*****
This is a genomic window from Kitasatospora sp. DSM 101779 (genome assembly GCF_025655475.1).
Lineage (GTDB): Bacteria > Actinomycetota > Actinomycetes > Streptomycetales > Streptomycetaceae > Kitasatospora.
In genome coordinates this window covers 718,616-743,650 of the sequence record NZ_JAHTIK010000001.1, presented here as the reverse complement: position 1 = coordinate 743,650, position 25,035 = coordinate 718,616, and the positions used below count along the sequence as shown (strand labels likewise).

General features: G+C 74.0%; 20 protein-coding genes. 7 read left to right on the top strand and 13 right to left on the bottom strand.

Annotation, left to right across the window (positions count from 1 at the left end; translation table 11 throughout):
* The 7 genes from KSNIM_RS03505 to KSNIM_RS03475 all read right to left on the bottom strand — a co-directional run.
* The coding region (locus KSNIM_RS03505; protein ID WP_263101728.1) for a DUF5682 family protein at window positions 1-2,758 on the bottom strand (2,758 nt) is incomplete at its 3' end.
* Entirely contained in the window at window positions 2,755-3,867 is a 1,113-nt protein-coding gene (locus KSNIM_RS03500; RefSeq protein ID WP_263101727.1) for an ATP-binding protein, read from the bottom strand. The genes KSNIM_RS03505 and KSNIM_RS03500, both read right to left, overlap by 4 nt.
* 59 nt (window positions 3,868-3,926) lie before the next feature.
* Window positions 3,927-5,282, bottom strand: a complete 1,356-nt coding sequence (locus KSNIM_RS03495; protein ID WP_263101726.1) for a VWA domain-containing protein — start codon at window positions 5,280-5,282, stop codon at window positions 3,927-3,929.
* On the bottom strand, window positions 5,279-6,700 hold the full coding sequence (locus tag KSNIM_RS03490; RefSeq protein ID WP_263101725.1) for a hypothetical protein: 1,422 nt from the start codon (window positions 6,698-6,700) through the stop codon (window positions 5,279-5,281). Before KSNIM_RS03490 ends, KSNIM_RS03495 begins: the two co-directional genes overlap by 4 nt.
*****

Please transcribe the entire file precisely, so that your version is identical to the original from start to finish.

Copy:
This is a genomic window from Kitasatospora sp. DSM 101779 (genome assembly GCF_025655475.1).
Lineage (GTDB): Bacteria > Actinomycetota > Actinomycetes > Streptomycetales > Streptomycetaceae > Kitasatospora.
In genome coordinates this window covers 718,616-743,650 of the sequence record NZ_JAHTIK010000001.1, presented here as the reverse complement: position 1 = coordinate 743,650, position 25,035 = coordinate 718,616, and the positions used below count along the sequence as shown (strand labels likewise).

General features: G+C 74.0%; 20 protein-coding genes. 7 read left to right on the top strand and 13 right to left on the bottom strand.

Annotation, left to right across the window (positions count from 1 at the left end; translation table 11 throughout):
* The 7 genes from KSNIM_RS03505 to KSNIM_RS03475 all read right to left on the bottom strand — a co-directional run.
* The coding region (locus KSNIM_RS03505; protein ID WP_263101728.1) for a DUF5682 family protein at window positions 1-2,758 on the bottom strand (2,758 nt) is incomplete at its 3' end.
* Entirely contained in the window at window positions 2,755-3,867 is a 1,113-nt protein-coding gene (locus KSNIM_RS03500; RefSeq protein ID WP_263101727.1) for an ATP-binding protein, read from the bottom strand. The genes KSNIM_RS03505 and KSNIM_RS03500, both read right to left, overlap by 4 nt.
* 59 nt (window positions 3,868-3,926) lie before the next feature.
* Window positions 3,927-5,282, bottom strand: a complete 1,356-nt coding sequence (locus KSNIM_RS03495; protein ID WP_263101726.1) for a VWA domain-containing protein — start codon at window positions 5,280-5,282, stop codon at window positions 3,927-3,929.
* On the bottom strand, window positions 5,279-6,700 hold the full coding sequence (locus tag KSNIM_RS03490; RefSeq protein ID WP_263101725.1) for a hypothetical protein: 1,422 nt from the start codon (window positions 6,698-6,700) through the stop codon (window positions 5,279-5,281). Before KSNIM_RS03490 ends, KSNIM_RS03495 begins: the two co-directional genes overlap by 4 nt.